Wednesday, November 21, 2012

Check adwords keyword tool

Once you've developed your list of key words and phrases and gotten the big picture with Google Trends, you're ready to find out what the millions of internet users are actually searching for in your subject area. One of the best ways to do that is to use the Keyword Tool offered by Google's Adwords. Because it's offered by Google, and because Google is by far the most-used search engine, you get up to the minute results showing every imaginable search term. It even includes mis-spellings and words you may not have thought of. Most importantly, the results show what people are actually searching for rather than what you may think they're searching for. This is truly helpful ... we think it's better to be rich than to be right.

Right?

For most topics, the keyword tool will give you a huge list (around 800 results). You can sort the list by most searched, local searches (this is the one we use most often, because it shows what people in the US are searching for), and several other very helpful criteria. It's easy to download this list into Excel or some other data management format to help you collate the results.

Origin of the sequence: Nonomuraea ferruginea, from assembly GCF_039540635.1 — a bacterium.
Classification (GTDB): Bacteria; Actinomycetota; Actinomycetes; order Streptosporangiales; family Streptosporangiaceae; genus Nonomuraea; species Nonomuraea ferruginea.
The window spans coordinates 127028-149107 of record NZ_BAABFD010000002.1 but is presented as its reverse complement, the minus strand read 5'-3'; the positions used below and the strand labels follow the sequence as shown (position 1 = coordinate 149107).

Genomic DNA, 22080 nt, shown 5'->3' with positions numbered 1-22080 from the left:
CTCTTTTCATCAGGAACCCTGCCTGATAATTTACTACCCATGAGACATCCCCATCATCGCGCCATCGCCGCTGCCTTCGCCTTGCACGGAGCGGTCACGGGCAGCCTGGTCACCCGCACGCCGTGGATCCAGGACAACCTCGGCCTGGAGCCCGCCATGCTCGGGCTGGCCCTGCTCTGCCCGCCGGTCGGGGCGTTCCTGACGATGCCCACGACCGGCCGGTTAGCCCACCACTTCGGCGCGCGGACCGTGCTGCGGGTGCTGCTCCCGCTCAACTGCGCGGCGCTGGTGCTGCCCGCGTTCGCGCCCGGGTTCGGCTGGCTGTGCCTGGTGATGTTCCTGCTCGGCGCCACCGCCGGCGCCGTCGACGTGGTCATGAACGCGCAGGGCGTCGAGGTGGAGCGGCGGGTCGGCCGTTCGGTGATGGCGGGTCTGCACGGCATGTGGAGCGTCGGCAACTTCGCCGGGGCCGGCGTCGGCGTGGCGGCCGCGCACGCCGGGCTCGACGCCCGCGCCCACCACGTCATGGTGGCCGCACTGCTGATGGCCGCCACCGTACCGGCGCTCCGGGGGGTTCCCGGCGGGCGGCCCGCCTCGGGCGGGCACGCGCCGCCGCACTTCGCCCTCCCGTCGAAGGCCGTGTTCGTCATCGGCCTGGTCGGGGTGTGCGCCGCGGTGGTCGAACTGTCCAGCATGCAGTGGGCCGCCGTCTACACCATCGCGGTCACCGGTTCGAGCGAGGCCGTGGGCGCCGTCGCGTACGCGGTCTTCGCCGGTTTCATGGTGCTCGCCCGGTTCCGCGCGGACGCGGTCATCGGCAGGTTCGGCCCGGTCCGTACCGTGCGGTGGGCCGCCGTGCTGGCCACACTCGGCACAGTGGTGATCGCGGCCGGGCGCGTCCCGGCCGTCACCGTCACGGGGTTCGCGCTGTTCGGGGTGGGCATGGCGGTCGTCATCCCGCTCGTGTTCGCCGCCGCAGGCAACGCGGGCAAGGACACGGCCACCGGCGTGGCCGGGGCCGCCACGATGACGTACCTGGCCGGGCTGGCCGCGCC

So how are you ever going to optimize your site for 800 words and phrases? You're not. Almost nobody has the resources to optimize that many terms, and the good news is that most of us will do very well by focusing on the top ten or so words and phrases (more about that in a future post).

By the way, opening an Adwords account is free. Just Google "Adwords." You'll find the Adwords site in the organic listings at this address: https://accounts.google.com/  Pretty neat, huh?

At this point you should have a better idea of which keywords to use, based on the amount of traffic that each one is generating.  Another tool to evaluate what keywords and phrases you should use is the Traffic Estimator within Google Adwords.  We'll talk more about that in a future post.

1 comment:

  1. Thanks for the really useful information, I've added your blog to my feed reader.

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